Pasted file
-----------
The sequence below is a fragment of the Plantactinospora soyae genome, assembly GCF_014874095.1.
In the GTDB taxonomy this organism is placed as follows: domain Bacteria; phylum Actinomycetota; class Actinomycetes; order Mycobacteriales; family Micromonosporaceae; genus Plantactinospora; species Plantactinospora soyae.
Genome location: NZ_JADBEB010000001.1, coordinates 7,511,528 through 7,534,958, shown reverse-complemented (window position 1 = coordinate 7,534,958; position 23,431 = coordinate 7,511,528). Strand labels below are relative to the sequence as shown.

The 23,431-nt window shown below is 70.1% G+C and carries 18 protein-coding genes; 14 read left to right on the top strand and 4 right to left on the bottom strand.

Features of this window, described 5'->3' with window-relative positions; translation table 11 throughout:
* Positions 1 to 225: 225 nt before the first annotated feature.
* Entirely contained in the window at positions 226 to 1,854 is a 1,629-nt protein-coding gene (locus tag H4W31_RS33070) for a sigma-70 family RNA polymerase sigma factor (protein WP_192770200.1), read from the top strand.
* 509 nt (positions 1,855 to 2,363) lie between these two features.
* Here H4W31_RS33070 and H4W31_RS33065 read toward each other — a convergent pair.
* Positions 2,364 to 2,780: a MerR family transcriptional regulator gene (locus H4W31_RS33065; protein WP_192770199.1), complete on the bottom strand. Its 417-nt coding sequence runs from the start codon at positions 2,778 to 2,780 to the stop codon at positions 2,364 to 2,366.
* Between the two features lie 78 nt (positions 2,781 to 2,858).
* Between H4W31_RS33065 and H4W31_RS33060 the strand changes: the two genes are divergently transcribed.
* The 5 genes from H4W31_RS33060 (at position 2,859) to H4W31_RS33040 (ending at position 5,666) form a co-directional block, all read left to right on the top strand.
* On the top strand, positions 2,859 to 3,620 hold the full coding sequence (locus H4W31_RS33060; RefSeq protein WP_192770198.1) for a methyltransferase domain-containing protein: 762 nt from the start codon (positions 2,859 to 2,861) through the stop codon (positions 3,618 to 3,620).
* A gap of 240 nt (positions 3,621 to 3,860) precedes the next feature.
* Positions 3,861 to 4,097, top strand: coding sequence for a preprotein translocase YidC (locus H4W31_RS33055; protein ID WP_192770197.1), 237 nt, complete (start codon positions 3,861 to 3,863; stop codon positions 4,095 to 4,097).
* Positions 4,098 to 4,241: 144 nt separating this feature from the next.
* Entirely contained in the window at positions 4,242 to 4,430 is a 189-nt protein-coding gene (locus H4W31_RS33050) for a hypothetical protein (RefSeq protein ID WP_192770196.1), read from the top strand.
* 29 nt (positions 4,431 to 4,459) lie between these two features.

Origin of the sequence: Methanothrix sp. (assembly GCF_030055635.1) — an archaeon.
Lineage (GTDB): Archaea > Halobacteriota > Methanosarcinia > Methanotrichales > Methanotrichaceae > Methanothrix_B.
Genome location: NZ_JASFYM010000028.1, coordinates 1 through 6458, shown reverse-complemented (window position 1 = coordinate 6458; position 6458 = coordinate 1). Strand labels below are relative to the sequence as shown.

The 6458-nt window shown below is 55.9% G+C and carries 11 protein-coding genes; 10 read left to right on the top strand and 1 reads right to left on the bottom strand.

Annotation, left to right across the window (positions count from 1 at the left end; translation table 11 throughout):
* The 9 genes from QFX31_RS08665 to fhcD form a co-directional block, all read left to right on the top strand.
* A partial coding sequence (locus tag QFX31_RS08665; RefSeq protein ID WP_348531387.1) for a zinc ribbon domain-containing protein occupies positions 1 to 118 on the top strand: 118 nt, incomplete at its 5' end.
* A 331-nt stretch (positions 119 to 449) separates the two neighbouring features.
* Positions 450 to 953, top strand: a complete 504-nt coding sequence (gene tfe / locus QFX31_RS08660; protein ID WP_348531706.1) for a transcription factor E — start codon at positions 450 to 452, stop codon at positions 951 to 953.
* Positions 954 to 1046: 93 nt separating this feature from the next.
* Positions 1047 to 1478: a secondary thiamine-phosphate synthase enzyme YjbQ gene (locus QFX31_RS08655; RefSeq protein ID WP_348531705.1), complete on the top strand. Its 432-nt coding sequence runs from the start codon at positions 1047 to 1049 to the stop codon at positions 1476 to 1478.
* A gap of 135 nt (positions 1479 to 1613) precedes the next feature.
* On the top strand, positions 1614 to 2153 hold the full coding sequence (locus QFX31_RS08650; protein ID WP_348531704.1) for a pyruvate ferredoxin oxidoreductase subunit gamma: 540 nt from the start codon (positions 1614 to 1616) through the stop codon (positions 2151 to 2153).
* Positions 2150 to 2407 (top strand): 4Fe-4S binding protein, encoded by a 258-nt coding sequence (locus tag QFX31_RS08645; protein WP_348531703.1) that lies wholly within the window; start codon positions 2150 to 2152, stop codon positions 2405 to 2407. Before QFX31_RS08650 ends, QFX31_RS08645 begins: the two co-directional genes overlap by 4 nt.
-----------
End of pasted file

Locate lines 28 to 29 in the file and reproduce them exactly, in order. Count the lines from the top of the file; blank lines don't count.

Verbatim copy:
* Positions 450 to 953, top strand: a complete 504-nt coding sequence (gene tfe / locus QFX31_RS08660; protein ID WP_348531706.1) for a transcription factor E — start codon at positions 450 to 452, stop codon at positions 951 to 953.
* Positions 954 to 1046: 93 nt separating this feature from the next.